(I am writing this article because I have had feedback in the past from investors who reject covered call writing based solely on the theoretical risk-rewrad profile.)
A risk reward profile is a chart of the theoretical maximum profit or loss a particular investment can have in your portfolios. For example, let’s look at the risk-reward profile of stock ownership:
This graph demonstrates that, in theory, profit is unlimited; it can go to the moon! You can also lose your entire investment. For savvy investors, will either of these events ever occur? No. Even, the most solid of companies will hit bumps in the road and give us reason to sell some or all of our shares. Furthermore, which educated, prepared investor will allow his stock price to drop to zero?
Let’s analyze this next graph:
Risk-Reward for an Unmonitored Covered Call:
When selling a covered call option, we are placing a ceiling on the share appreciation; our profit is limited to the option premium plus any stock appreciation up to the strike had we sold an O-T-M strike. The downside is dramatic as we can lose all our equity value and retain only the cash from the sale of the option. If we were to base our decision regarding the efficacy of covered call writing solely on this profile, we would reject it immediately. It appears that the odds are against our success. Fortunately, there is a major difference between theoretical and practical applications of risk-reward profiles. Enter the wonderful world of exit strategies.
Let’s now analyze an enhanced graph that has application in the world of the informed and prepared investor:
The actual profit potential can actually be elevated in some instances by instituting one of our exit strategies. Certainly the potential losses can be minimized by utilizing any of these strategies. Some investors buy puts to limit losses. This is called a collar strategy and will be discussed in future articles and perhaps a future book. Here is the key point uneducated investors miss: This horizontal line that represents potential loss can be elevated closer to the zero line by instituting appropriate exit strategies, selecting the best strike prices, factoring in market tone and equity technicals. These are the marks of true Blue Collar Investors and are what set us apart from all the others.
When evaluating information to make an intelligent investment decision, we must know the limitations of that tool, in this case the risk-reward profile, so we can apply it in the proper manner. Viewing the last graph as compared to the one before it demonstrates the significance of this point.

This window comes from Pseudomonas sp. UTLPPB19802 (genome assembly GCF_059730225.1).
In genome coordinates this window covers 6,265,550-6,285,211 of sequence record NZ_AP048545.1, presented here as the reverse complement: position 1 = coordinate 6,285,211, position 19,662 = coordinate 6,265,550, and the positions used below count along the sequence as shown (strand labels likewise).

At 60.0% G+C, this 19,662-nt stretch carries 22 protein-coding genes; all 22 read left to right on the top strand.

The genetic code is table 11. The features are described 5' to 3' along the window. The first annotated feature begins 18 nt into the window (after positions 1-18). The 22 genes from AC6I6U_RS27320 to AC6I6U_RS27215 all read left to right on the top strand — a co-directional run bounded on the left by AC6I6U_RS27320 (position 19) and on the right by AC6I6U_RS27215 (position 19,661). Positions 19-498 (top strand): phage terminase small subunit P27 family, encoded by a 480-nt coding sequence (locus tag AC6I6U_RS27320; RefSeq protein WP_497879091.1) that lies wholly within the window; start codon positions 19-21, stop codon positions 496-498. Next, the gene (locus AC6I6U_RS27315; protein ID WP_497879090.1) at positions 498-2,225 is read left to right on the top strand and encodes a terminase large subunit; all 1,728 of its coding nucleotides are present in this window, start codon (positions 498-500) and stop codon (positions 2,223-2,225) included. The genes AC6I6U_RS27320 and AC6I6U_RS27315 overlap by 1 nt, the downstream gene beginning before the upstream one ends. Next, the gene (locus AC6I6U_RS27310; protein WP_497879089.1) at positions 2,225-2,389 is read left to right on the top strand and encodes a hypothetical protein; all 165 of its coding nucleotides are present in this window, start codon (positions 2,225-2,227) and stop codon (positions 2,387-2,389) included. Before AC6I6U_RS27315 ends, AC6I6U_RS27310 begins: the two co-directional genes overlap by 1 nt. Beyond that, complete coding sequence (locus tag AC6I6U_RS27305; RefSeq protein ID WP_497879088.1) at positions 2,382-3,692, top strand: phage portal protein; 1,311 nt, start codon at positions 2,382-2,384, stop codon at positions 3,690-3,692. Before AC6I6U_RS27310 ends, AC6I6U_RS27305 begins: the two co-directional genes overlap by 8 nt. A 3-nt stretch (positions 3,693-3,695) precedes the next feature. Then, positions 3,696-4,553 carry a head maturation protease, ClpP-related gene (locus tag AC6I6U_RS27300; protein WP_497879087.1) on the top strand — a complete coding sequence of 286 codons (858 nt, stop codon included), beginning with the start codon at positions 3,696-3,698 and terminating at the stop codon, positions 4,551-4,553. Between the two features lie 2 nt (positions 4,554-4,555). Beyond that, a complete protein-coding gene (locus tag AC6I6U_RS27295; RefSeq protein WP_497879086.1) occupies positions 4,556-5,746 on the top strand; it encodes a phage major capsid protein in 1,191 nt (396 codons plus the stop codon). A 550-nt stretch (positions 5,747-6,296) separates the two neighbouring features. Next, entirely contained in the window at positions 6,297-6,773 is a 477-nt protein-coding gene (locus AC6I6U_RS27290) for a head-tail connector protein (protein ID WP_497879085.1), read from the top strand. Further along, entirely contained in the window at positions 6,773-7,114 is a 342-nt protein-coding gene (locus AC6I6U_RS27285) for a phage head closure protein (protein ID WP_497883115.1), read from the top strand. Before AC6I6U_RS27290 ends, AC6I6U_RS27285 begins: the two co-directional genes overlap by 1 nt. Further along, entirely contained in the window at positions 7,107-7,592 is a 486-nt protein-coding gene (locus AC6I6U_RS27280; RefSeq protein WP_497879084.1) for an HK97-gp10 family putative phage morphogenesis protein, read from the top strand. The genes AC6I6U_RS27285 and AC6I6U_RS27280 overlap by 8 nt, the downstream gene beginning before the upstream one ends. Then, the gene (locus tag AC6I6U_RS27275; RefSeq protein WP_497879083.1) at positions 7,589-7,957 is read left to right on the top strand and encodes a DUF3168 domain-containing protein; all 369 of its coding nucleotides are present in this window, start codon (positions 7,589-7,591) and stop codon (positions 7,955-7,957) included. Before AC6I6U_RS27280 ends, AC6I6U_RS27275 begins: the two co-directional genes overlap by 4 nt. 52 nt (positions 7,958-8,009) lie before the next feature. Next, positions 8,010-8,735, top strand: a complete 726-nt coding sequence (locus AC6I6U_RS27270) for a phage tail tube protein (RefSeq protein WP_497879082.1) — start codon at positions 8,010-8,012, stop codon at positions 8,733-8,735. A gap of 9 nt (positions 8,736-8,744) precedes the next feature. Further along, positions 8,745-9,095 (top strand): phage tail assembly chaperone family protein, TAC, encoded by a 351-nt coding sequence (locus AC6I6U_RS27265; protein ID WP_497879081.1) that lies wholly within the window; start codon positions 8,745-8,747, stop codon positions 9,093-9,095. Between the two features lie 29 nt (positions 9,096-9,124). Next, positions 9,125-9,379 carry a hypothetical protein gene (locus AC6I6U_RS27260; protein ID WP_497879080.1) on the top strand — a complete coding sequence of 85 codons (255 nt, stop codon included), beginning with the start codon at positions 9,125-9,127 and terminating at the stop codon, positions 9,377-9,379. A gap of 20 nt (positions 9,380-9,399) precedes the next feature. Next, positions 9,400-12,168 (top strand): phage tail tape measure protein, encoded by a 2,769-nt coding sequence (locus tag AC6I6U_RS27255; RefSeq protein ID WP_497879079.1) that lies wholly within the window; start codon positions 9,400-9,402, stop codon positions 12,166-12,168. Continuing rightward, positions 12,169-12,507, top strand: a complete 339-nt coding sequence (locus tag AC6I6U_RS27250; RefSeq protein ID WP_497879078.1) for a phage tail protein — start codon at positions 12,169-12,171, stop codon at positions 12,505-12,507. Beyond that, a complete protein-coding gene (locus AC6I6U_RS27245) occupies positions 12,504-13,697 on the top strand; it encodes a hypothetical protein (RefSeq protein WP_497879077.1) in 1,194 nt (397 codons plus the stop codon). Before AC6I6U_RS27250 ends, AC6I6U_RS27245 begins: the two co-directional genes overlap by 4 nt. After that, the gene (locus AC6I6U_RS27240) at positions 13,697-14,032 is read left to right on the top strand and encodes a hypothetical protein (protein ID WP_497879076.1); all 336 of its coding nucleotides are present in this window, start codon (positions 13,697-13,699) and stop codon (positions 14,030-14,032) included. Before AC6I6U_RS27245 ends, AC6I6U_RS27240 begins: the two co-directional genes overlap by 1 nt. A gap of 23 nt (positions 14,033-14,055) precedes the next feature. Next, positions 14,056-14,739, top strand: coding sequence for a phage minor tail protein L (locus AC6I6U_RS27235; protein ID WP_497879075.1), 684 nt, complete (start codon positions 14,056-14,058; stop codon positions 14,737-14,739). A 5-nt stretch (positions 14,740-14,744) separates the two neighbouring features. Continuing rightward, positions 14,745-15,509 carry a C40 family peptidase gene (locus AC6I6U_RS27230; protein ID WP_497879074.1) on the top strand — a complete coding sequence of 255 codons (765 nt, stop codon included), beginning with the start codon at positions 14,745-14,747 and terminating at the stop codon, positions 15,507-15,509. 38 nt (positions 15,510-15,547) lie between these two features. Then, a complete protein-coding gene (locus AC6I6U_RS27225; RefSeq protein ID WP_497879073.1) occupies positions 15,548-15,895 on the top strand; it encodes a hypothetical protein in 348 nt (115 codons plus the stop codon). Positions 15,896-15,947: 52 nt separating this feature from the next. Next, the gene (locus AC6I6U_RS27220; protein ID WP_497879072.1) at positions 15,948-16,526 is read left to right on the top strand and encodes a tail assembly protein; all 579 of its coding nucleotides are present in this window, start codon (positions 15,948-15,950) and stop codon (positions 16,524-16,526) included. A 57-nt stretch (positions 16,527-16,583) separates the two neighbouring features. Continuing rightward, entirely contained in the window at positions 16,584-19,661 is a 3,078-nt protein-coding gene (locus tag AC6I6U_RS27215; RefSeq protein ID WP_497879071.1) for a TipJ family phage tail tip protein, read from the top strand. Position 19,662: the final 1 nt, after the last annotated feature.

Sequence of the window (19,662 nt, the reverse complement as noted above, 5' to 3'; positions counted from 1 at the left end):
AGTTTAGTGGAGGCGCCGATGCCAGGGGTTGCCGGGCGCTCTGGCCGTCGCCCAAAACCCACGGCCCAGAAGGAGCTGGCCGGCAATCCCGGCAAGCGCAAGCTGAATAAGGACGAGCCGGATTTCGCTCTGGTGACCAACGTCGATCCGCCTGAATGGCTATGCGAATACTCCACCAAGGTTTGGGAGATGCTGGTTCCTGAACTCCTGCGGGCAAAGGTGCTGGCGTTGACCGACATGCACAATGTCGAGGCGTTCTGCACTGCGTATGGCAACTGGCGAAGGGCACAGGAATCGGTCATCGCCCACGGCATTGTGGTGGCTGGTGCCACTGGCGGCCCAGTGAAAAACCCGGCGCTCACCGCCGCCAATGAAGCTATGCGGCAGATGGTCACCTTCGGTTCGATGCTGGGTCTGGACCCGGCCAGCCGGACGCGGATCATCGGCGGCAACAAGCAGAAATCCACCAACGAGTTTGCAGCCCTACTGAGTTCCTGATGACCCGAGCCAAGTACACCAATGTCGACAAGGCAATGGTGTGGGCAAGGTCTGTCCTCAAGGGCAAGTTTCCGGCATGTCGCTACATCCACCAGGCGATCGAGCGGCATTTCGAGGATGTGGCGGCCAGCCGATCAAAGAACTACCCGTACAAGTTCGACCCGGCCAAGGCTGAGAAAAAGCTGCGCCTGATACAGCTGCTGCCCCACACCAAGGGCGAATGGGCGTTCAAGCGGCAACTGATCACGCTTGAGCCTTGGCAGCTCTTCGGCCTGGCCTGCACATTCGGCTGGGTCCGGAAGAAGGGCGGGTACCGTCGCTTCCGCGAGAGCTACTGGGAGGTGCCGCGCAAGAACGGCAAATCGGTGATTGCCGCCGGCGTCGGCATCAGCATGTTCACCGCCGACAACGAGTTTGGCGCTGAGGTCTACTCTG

In last week’s blog I mentioned that the IBD 100 list was being enhanced to the IBD 50. That change became effective in this week’s edition of the IBD. I checked the criteria used and found it to be exactly the same as the IBD 100. I cannot attest to the percentages used but the parameters are the same. When I spoke with tech support at IBD I was told that the list basically will be the top 50 of the former top 100. Here is what IBD is publishing regarding the enhanced list:
- Less is more
- Focus on variables that separated the great from the good
- List that is faster and easier to study
- Higher success rate
- Eliminate more volatile stocks
One of the things that attracted me to IBD was the fact that they are always working towards improving the quality of their already stellar products. This, initially, appears to be such an upgrade. We at the BCI will continue to evaluate, monitor and report back to you on this screen and its impact on our covered call positions. We are expecting 2011 to be a great year for the BCI community!
This was an extremely light week for economic reports. The Conference Board’s index of consumer confidence unexpectedly fell in December as economists were anticipating an increase due to the extension of the Bush-era tax cuts. This decline was a result of concerns regarding the state of the job market. Consumer confidence, however, is still on par with the confidence levels of a year ago. For the week, the S&P 500 rose 0.1% for a year-to-date return of 15% (including dividends).
IBD: Market in confirmed uptrend
BCI: Moderately bullish. My outlook for 2011 is positive. Economic reports, corporate earnings and government tactics have been favorable to the market. The two major hang-ups continue to be unemployment and real estate. When these turn around expect the ride of your lives as there is still trillions of dollars on the sidelines waiting to enter the equity markets. Of the two, I am more concerned about unemployment as I feel the bottom of the real estate downturn could happen later in 2011. Many of you know that I am heavily invested in real estate as I own both commercial and residential properties in four states. I am seeing property values starting to stabilize, renting much easier in both the commercial and residential arenas and banks just starting to make cash available. We have a long way to go but the early signs are encouraging. My hope is that once real estate bottoms and turns around, it will impact the jobs market in a big way. Construction will pick up, basic materials will be in demand, home furnishings will be needed and a trickle down effect will mean happy days for the stock market. As a rule, the stock market precedes the economy as it is forward looking and 2010 was a decent year for the market and the BCI community. As educated investors we know that there are no guarantees but the signs are generally positive and that is why we continue to remain bullish on the stock market. Let us know how you feel.
Wishing you the best in investing,
Alan ([email protected])